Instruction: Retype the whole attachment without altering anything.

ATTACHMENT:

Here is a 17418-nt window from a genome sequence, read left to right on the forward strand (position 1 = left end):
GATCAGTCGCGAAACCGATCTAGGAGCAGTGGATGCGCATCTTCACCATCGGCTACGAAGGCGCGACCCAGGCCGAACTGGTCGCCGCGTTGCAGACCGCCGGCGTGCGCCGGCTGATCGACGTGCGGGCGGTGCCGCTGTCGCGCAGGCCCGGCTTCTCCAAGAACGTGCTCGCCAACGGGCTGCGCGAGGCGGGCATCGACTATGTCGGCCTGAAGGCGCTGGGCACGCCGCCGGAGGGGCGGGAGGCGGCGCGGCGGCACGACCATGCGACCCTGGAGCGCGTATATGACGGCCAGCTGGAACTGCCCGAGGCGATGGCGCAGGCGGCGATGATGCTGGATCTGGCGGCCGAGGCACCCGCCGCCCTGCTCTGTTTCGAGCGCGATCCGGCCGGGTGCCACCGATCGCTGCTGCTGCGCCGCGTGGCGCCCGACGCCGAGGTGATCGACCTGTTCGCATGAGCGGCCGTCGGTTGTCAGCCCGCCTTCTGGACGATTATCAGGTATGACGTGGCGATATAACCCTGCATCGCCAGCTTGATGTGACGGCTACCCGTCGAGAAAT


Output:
Here is a 17418-nt window from a genome sequence, read left to right on the forward strand (position 1 = left end):
GATCAGTCGCGAAACCGATCTAGGAGCAGTGGATGCGCATCTTCACCATCGGCTACGAAGGCGCGACCCAGGCCGAACTGGTCGCCGCGTTGCAGACCGCCGGCGTGCGCCGGCTGATCGACGTGCGGGCGGTGCCGCTGTCGCGCAGGCCCGGCTTCTCCAAGAACGTGCTCGCCAACGGGCTGCGCGAGGCGGGCATCGACTATGTCGGCCTGAAGGCGCTGGGCACGCCGCCGGAGGGGCGGGAGGCGGCGCGGCGGCACGACCATGCGACCCTGGAGCGCGTATATGACGGCCAGCTGGAACTGCCCGAGGCGATGGCGCAGGCGGCGATGATGCTGGATCTGGCGGCCGAGGCACCCGCCGCCCTGCTCTGTTTCGAGCGCGATCCGGCCGGGTGCCACCGATCGCTGCTGCTGCGCCGCGTGGCGCCCGACGCCGAGGTGATCGACCTGTTCGCATGAGCGGCCGTCGGTTGTCAGCCCGCCTTCTGGACGATTATCAGGTATGACGTGGCGATATAACCCTGCATCGCCAGCTTGATGTGACGGCTACCCGTCGAGAAAT